Sunday, February 24, 2008
Phew!........It'sNo Black Wednesday
the Tory case that it is. Naturally, Cameron and Osbourne have been desperate to stick this damning label on the government's handling of the crisis and to emerge, maybe, with the prestigious scalp of Alistair Darling. Such an outcome would depend on voters' perceptions of the crisis and we discover from the Economist poll that this is not the case.
According to this, only 5% blame the government while over 40% rate government actions from 'fair' to 'good'. Only 20% reckoned the Conservatives could have handled it any better and some 60% saw the Tory criticisms as merely 'playing politics'.
It's quite reassuring to discover that the public can see through the spin surrounding this issue and spot that this is no Old Labour 'nationalisation'; the government is extremely keen to off load this extra responsibility as soon as it can painlessly do so. It is also the case that, while Black Wednesday cost taxpayers billions of pounds, the Rock has not yet had to call upon monies merely made available. Even the apparent 'dithering' by Brown-Darling over the decision can now be seen as determination to exhaust every avenue in the search for a private buyer.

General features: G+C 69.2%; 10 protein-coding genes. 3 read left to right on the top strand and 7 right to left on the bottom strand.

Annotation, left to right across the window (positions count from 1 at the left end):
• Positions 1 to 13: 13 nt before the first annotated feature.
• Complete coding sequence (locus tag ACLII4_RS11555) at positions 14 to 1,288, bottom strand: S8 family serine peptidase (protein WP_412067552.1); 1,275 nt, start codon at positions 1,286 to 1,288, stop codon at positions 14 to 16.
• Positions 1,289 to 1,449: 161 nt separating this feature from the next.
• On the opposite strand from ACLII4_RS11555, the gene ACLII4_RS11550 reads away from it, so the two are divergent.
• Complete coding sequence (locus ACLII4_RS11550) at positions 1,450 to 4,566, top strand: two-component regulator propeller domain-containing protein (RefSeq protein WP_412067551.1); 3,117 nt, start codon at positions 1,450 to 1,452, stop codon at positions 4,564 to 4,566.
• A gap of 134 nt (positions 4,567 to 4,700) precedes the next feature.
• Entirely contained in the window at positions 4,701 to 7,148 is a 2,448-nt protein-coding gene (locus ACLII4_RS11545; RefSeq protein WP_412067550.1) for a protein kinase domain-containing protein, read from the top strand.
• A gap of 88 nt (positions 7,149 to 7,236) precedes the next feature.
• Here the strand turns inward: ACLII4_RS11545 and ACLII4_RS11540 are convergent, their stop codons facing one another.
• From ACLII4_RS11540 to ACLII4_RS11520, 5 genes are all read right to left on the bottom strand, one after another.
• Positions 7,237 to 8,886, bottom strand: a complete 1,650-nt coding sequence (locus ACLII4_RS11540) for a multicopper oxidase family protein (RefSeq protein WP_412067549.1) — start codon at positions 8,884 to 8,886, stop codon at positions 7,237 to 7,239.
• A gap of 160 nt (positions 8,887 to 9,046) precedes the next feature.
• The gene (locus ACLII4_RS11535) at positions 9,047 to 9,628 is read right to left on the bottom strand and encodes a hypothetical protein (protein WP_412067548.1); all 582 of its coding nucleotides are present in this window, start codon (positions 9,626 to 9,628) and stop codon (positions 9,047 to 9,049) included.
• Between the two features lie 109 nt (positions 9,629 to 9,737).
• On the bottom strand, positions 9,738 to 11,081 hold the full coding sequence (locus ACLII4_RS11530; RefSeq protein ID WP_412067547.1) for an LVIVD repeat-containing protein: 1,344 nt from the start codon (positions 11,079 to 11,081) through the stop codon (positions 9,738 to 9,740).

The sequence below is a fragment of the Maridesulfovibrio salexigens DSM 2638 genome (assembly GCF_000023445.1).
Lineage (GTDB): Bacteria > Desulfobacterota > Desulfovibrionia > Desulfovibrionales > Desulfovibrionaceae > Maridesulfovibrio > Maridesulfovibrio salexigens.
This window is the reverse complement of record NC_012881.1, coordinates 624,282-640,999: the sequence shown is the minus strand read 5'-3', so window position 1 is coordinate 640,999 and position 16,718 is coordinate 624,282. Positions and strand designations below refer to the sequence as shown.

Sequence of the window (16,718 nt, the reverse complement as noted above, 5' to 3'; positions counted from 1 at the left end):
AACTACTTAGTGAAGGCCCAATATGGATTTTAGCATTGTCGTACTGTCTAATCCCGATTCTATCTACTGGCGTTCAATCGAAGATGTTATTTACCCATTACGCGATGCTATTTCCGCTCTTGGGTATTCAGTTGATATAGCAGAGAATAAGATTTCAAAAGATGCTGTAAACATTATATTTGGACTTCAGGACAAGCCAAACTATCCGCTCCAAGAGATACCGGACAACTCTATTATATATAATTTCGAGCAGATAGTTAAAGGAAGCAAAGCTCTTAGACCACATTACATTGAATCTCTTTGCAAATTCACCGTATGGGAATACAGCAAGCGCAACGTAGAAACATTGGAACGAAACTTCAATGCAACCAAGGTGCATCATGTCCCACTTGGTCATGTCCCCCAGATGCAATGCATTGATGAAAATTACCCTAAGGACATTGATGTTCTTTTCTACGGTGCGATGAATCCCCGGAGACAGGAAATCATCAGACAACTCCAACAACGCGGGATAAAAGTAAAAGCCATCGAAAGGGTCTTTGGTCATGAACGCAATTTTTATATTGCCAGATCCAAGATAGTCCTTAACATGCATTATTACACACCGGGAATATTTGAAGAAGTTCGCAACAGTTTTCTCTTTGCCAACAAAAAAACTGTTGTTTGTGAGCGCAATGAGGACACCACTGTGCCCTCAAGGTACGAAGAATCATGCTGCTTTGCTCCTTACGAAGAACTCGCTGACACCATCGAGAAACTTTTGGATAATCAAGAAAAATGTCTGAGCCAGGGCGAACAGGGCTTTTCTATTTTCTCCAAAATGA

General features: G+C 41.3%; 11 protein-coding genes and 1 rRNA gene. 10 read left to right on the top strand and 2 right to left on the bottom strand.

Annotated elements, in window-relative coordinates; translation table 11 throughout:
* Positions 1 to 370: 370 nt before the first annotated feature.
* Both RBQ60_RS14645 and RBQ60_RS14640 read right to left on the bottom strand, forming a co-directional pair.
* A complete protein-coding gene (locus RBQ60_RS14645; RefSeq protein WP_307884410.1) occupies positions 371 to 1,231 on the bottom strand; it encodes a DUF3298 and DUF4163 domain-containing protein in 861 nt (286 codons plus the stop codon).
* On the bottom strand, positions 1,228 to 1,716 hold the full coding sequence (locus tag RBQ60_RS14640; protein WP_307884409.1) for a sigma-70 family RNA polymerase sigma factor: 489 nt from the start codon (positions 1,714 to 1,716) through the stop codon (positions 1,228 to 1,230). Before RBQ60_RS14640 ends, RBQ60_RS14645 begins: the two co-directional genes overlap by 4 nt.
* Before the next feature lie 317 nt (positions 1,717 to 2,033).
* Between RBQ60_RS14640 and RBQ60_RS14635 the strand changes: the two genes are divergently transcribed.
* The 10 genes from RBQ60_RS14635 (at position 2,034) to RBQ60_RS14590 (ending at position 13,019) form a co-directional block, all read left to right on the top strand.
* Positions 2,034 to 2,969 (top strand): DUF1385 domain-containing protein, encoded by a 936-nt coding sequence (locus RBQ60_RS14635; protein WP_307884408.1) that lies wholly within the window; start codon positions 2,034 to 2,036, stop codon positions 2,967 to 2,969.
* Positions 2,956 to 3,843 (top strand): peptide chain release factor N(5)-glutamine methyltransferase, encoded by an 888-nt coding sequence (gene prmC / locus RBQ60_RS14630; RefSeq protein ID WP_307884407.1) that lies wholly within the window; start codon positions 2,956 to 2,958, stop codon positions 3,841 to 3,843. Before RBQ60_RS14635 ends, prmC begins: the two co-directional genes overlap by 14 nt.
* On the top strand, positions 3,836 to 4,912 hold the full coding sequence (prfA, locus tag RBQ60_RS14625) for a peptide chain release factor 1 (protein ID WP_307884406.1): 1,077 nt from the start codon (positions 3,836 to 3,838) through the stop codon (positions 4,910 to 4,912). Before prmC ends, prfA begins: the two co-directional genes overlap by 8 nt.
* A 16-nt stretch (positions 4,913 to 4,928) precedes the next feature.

There is still much rocky terrain to negotiate before this crisis can be said to be over- one thinks of those share-holders claiming huge compensation and bogging things down in legal action. But, amazingly, considering his position just before Christmas, Brown seems to escaped the worst of the political damage and his attempts to re-establish his credentials for good government and sound economic management, can continue. As for the Tories, they have to search anew for that elusive knock-out blow and reflect that their poll ratings are nowhere near what they need at this stage, to stand any real chance of winning the next election. Phew!